The UK responded to the report by the UN Human Rights Council’s Special Rapporteur on racism by commending the acknowledgement of the UK’s strong legal framework for combatting racism. But the UK government were however quick to criticise the UN’s findings that suggest that UK policies entrench racial inequality in the UK. A 2018 report by the UK’s Equality and Human Rights Commission says that those from ethnic minorities in the UK are twice as likely to live in poverty.
The Special Rapporteur’s report on racism
The enquiry into racial inequality in the UK was announced in April 2018 in response to post Brexit racism in the UK. The Special Rapporteur was mandated by the Human Rights Council to focus on issues of contemporary forms of racism and racial discrimination and to examine human rights education in promoting tolerance and the elimination of racism, racial discrimination, xenophobia and related intolerance. At its launch Ms Achiume said,
“My mission across the country, including stops in London and Belfast, will focus on explicit incidents of racism and related intolerance, as well as attention to structural forms of discrimination and exclusion that may have been exacerbated by Brexit,”
After the conclusion of her visit to the UK, the Special Rapporteur observed a Brexit-related growth in “explicit racial, ethnic and religious intolerance”. Conclusions that were summarised in the report published on 12 July stated that,
“the Special Rapporteur highlights that important work remains to be done to address structural forms of racial discrimination and inequality…she stresses that all over the country persons belonging to racial and ethnic minorities have poorer outcomes in many areas of life.”
The UK response
The UK response has opposed some of the findings of the Special Rapporteur and stated a clear rejection of the ‘suggestion that its policies further entrench racial inequality’. The UK Mission to the United Nations in Geneva issued a response statement on 12 July restating that,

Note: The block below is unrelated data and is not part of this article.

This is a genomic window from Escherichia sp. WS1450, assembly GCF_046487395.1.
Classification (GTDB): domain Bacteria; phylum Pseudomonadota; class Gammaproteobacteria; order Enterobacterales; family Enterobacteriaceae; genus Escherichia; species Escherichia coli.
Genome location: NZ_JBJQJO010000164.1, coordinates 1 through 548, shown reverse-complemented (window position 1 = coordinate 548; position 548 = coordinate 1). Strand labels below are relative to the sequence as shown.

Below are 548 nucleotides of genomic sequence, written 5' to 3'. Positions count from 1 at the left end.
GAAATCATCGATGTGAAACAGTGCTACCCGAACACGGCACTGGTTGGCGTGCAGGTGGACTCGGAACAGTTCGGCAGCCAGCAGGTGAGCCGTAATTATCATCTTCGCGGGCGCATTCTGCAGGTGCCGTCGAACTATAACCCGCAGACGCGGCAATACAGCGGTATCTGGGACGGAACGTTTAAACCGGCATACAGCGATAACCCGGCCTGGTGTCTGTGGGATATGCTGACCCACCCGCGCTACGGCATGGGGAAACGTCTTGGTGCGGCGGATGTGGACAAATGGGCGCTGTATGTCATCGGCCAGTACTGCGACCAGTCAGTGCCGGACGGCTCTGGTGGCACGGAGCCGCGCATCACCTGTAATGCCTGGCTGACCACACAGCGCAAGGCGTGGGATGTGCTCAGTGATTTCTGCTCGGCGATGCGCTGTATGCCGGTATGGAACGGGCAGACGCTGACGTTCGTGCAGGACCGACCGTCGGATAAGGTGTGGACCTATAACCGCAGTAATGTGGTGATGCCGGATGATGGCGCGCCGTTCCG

‘the UK is committed to the total elimination of all forms of racism and creating a fairer society in which all people, of whatever ethnic origin or background, are valued and able to participate fully and realise their own potential.’
In answer to the criticisms of the UN, the UK highlighted, in particular, criticisms of its controversial counter terrorism programme – Prevent. Refuting the UN’s claims that Prevent disproportionately targets Muslims, the statement made reference to the UK government’s more recent focus on right wing extremism and highlighted its independent review that is due to be presented to parliament before August 2020.
The statement went on to detail the numerous initiatives that the UK government has taken to tackle racial inequality that individuals have faced, some due to the ‘Hostile Environment’ exacerbated by unjust policies such as those of the Windrush generation. The statement also included a summary of the initiatives taken to address barriers faced in the workplace, as well as and the treatment of black and ethnic minority people in the criminal justice system.
The International Observatory of Human Rights commends UK efforts to improve racial inequality, but hopes they will continue to work on the recommendations on the UN Human Rights Council.